Amsterdam Scriptum Archives

NOTE: I established Treehouse Scriptum when I was Manager of Writing Activities for the American Book Center in Holland. The Treehouse in Amsterdam was where I conducted workshops and critique groups. I now do this independently and have renamed my publication Amsterdam Scriptum.


Treehouse Scriptum Issue #1, June 2002



We have been honored with the diversity and quality of submissions received for our launch of Scriptum. Three pieces were selected for your reading pleasure.

Sharon O'Connor participates regularly at the ABC Treehouse Open Mike nights. We are pleased to start off our first issue with her inimitable comic voice.
Robin Winckel's poem is magical with its vivid imagery. This is the first of what I'm certain will be many publishing venues for her writing.
Last, but certainly not least, is Amanda Stern's fictional narrative, which will haunt long after the story has been read.

We appreciate reader feedback and hope that Scriptum becomes a popular showcase for talent.




By Sharon Sanford O'Connor

     I shamefully recall the disdain I felt for my aunt, who was about to have her first face lift. I brazenly told her I would never have a face lift, because I was never going to wrinkle. Nope. Not me. I didn't do old!

     Arrogantly I sailed down DeNial, but ran aground the morning I awoke to find a wrinkle -- in fact, I found a few of 'em! No matter how much I stood there pulling on my face, they were Permanent Press.

     It was not imagination, but Nature's reminder -- I was mortal. Alas, I watched my face slowly surrender before my eyes. Was that as depressing as my body simultaneously beginning to change … pound by pound … bit by bit? Tit by tit?

     I remember succumbing to terminal CRS (Can't Remember Shit) in a most mortifying and therefore memorable moment. I was about to introduce my husband to a colleague and drew a complete blank. We had been married for almost 20 years, yet I couldn't remember his name! My husband just laughed and filled in the blank. Easy for him to do.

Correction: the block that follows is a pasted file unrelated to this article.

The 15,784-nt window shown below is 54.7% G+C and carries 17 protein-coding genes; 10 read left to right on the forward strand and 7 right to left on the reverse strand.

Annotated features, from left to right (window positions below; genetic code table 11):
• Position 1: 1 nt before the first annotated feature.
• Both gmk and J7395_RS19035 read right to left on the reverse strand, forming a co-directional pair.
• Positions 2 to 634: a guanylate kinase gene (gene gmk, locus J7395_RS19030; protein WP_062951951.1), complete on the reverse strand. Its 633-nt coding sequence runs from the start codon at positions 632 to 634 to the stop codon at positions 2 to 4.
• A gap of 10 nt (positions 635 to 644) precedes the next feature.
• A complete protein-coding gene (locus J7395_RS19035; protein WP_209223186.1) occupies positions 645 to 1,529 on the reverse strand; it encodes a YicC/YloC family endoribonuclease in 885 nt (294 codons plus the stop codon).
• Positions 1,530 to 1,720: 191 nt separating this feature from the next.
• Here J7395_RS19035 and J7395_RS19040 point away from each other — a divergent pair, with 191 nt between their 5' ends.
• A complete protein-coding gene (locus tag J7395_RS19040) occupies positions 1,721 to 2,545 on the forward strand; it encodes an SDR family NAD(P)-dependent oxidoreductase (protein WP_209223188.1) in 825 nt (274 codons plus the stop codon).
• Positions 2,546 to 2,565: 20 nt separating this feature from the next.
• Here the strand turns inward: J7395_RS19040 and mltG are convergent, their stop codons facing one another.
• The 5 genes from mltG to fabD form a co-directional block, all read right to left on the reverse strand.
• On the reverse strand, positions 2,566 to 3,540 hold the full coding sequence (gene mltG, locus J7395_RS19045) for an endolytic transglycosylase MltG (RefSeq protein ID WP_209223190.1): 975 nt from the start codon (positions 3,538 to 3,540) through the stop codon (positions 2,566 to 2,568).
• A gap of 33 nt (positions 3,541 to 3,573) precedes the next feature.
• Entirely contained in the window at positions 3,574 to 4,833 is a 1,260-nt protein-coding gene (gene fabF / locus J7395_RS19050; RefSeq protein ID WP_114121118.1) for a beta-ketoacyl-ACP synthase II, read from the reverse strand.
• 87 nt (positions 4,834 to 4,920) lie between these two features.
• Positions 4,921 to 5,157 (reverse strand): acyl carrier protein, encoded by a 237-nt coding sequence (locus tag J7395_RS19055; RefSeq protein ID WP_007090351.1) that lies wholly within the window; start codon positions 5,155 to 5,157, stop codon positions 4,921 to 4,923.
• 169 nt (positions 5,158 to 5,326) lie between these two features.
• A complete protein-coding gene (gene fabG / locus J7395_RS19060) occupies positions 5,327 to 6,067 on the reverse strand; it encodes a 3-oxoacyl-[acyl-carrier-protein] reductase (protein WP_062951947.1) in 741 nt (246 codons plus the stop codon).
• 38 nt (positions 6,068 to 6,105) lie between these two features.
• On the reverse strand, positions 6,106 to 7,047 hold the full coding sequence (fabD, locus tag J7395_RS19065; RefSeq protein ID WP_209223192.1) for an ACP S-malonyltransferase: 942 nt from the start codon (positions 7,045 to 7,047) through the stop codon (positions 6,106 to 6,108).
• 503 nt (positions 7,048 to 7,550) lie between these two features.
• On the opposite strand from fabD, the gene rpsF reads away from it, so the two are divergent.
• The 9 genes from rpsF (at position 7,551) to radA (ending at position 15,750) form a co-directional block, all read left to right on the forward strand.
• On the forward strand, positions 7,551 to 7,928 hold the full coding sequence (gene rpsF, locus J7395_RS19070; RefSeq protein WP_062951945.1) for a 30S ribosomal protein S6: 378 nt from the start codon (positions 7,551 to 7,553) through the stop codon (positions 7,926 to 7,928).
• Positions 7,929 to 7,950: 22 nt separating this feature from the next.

The other event: that's where I'm talking, and really into it. Suddenly I stop mid-sentence. My mind a blank. I have absolutely no idea where I am, how I arrived or my destination. The first time this happened to me I was sure I had snapped my synapse, right there in front of everybody! Now, well, I'm kinda used to lapses in my synapses.

     Then came the inability to read anything that wasn't brightly lit up, and then only when I kept the text as far away as my seemingly short arms permitted. It took me a while before I got a pair of those hideous half-glasses. Ya know, the ones with the Old Fart tag on 'em.

     They say forty is the old age of youth. Lemmie tell ya, they ain't lyin! I felt like I was being buried under an avalanche of old. No one prepared me. (As if I'd let them.) So I didn't have a clue. I mean, mine was the first generation labeled Teenager. Like we thought we invented young. Think about those sexy Sixties -- I still do. I also remember feeling it was my personal mission to push the envelope as far as it had ever been licked. Besides our credo of sex, drugs and rock n' roll, we understood 'never trust anyone over thirty'. Of course, that rule changed upon reaching twenty-nine.